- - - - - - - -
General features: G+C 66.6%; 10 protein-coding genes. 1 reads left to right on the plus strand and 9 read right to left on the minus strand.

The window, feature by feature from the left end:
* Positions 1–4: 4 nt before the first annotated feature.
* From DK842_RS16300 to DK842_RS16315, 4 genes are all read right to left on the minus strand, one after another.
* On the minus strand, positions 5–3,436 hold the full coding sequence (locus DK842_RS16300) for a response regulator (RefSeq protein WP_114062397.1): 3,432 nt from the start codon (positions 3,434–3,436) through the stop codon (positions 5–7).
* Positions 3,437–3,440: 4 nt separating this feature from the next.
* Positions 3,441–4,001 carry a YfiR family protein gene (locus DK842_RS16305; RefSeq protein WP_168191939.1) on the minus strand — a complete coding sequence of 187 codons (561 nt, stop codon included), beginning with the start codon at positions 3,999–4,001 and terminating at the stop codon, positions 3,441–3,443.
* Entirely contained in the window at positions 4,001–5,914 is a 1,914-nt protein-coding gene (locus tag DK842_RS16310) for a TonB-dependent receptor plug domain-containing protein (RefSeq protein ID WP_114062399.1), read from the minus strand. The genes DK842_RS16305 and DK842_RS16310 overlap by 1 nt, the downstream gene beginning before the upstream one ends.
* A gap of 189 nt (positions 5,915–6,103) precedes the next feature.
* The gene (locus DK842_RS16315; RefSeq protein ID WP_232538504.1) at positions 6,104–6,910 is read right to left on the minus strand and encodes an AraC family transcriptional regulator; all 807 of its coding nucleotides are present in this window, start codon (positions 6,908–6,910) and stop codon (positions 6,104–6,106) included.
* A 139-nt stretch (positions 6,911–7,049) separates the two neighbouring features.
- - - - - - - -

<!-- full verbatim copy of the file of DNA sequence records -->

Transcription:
General features: G+C 66.6%; 10 protein-coding genes. 1 reads left to right on the plus strand and 9 read right to left on the minus strand.

The window, feature by feature from the left end:
* Positions 1–4: 4 nt before the first annotated feature.
* From DK842_RS16300 to DK842_RS16315, 4 genes are all read right to left on the minus strand, one after another.
* On the minus strand, positions 5–3,436 hold the full coding sequence (locus DK842_RS16300) for a response regulator (RefSeq protein WP_114062397.1): 3,432 nt from the start codon (positions 3,434–3,436) through the stop codon (positions 5–7).
* Positions 3,437–3,440: 4 nt separating this feature from the next.
* Positions 3,441–4,001 carry a YfiR family protein gene (locus DK842_RS16305; RefSeq protein WP_168191939.1) on the minus strand — a complete coding sequence of 187 codons (561 nt, stop codon included), beginning with the start codon at positions 3,999–4,001 and terminating at the stop codon, positions 3,441–3,443.
* Entirely contained in the window at positions 4,001–5,914 is a 1,914-nt protein-coding gene (locus tag DK842_RS16310) for a TonB-dependent receptor plug domain-containing protein (RefSeq protein ID WP_114062399.1), read from the minus strand. The genes DK842_RS16305 and DK842_RS16310 overlap by 1 nt, the downstream gene beginning before the upstream one ends.
* A gap of 189 nt (positions 5,915–6,103) precedes the next feature.
* The gene (locus DK842_RS16315; RefSeq protein ID WP_232538504.1) at positions 6,104–6,910 is read right to left on the minus strand and encodes an AraC family transcriptional regulator; all 807 of its coding nucleotides are present in this window, start codon (positions 6,908–6,910) and stop codon (positions 6,104–6,106) included.
* A 139-nt stretch (positions 6,911–7,049) separates the two neighbouring features.